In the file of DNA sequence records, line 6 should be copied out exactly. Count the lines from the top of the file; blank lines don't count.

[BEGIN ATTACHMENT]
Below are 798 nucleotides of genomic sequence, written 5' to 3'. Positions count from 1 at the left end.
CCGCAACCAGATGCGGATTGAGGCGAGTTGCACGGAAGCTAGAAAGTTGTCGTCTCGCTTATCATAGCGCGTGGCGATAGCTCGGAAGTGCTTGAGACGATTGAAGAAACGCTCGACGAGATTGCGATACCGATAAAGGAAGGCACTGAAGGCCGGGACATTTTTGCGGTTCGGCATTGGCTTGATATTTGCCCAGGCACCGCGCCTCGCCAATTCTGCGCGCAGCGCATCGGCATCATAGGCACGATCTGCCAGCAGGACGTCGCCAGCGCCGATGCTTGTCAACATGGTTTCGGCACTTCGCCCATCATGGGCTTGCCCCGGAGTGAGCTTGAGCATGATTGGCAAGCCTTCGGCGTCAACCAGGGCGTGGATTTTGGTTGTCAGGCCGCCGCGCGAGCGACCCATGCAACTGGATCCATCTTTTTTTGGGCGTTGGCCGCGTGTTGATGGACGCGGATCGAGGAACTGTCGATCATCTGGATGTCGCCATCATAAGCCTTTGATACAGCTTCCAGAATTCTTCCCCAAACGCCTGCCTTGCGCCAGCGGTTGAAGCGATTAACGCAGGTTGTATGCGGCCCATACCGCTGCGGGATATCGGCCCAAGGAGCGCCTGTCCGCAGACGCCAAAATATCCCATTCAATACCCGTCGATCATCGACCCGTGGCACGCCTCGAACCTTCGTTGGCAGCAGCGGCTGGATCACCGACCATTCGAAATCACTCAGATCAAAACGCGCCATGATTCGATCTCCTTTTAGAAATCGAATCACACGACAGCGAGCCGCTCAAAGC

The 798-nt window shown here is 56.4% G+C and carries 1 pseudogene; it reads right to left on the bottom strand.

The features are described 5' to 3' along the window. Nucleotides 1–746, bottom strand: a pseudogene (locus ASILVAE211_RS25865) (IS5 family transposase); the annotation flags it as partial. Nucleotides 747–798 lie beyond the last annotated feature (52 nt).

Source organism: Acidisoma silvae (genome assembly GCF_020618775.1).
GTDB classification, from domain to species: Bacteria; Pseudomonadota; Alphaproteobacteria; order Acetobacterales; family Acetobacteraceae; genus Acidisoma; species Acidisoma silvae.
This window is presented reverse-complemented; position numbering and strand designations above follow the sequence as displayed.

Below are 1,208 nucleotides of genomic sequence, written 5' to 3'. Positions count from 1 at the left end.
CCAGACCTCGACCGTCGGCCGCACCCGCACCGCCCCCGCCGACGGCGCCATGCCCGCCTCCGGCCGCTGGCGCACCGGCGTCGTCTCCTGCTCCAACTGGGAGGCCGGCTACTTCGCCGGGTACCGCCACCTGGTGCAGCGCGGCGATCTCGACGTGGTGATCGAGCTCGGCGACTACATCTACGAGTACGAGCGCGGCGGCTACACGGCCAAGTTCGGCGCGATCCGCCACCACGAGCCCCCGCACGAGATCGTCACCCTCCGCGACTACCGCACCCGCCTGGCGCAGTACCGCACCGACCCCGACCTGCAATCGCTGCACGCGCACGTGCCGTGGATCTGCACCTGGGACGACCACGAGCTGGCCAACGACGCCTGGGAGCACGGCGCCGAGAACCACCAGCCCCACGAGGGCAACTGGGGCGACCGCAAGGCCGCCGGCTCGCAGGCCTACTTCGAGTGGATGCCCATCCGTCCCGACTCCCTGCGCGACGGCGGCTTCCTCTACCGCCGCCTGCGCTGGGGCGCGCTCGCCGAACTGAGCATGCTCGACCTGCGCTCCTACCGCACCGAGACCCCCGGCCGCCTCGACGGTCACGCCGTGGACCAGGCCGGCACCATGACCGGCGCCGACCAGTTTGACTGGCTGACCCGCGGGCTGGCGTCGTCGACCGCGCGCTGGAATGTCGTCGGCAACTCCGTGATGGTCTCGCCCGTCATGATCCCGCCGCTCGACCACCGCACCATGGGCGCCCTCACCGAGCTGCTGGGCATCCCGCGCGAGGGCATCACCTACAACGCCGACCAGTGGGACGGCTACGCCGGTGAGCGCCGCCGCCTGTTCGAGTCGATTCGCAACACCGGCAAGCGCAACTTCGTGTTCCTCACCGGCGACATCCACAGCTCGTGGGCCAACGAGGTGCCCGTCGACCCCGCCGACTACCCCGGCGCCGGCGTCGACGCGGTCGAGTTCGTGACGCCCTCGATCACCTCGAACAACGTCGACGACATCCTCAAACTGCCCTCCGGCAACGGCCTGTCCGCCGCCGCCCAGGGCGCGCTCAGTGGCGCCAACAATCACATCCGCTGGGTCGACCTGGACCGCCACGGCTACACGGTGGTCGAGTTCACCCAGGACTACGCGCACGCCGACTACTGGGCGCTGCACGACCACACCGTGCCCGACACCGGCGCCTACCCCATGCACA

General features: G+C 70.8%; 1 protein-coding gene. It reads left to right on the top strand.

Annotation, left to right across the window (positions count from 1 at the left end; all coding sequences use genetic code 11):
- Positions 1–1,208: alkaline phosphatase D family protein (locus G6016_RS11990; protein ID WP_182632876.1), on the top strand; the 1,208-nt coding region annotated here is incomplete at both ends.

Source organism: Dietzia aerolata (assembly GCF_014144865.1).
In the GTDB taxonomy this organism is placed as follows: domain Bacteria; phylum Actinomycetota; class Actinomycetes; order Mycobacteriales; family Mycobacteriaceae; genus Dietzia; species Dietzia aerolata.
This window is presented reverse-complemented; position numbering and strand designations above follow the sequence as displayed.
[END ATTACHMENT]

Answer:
GTDB classification, from domain to species: Bacteria; Pseudomonadota; Alphaproteobacteria; order Acetobacterales; family Acetobacteraceae; genus Acidisoma; species Acidisoma silvae.